To return to Cocktail, it is Veronica who does what the hero usually does, and 'rescues' Meera in her hour of need. The two of them become friends and support systems for each other, and in that sense it is almost their story rather than a romantic one, since the man, though he has made an irritating appearance, is not yet significant to either of them. Even after he enters their space (both figuratively, by becoming involved with Veronica, and literally, by moving in with them), he is not immediately the most important. In a significant scene, Meera suggests that she should move out, leaving the couple alone together. Veronica asks her not to do so. She points out that men will come and go, but when they go, it will be her friend who she will need. At that point, she also says "You've turned that house into a home." Its a testament to how important friendships can be, and a nod to the many more things that they could be.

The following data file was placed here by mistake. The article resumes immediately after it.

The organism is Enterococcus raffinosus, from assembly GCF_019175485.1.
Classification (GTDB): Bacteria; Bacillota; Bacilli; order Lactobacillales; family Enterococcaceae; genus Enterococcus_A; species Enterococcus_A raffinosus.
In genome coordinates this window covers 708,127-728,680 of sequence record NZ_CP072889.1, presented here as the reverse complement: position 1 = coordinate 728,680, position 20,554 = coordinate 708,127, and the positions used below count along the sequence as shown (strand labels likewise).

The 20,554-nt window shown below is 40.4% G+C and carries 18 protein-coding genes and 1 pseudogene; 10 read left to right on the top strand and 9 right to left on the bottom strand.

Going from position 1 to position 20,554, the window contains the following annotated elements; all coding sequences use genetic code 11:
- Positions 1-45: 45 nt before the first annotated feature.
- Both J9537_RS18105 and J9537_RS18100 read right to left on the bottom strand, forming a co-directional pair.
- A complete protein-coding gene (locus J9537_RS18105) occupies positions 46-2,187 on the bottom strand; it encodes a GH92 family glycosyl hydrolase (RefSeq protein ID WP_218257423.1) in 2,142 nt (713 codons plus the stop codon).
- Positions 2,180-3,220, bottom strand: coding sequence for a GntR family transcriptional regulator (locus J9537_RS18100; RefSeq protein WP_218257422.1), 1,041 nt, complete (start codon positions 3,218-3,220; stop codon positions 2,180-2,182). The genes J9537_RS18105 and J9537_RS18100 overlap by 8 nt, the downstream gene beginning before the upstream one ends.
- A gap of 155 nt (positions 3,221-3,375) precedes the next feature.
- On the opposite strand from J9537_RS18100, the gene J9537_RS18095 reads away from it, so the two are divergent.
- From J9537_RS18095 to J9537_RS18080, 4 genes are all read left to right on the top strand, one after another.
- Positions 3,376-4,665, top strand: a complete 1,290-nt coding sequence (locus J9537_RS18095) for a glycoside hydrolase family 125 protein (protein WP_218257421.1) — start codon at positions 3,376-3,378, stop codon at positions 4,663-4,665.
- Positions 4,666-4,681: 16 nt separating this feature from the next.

The Westernised girl has always existed to be rejected and sacrificed, but most narratives give this rejection a token "smiling with tears in eyes/is crying but hiding it in front of the hero" shot. What stands out in Cocktail is the amount of time the story gives to Veronica after the rejection, instead of summarily dismissing her narrative as done. After Gautam and Meera, improbably, fall in true love with each other, the film focuses on Veronica's sense of betrayal, pain, and self-loathing and, to a lesser extent, on Meera's guilt for having caused her friend that pain. Meera is quite clear that the reason she cannot be with Gautam is because her friend loves him. And the film cannot reach the traditional 'happy ending' until amends have been made to Veronica, until she intervenes to show Meera that she is all right with their relationship. This could be interpreted as Meera being the good Indian girl, but I would argue that it is also about moral responsibility, about acknowledging one's role in causing pain to another, about being answerable not just to your friendships but to yourself. The weakest person in the film, morally speaking, is Gautam, because he initially looks after Veronica at Meera's behest, and only then gradually seems to grow into it. He may be the source of love, but he is not the source of strength for either of the two women - both find their strength from within themselves. Ironically, they assert this strength through the same gesture - of rejecting Gautam.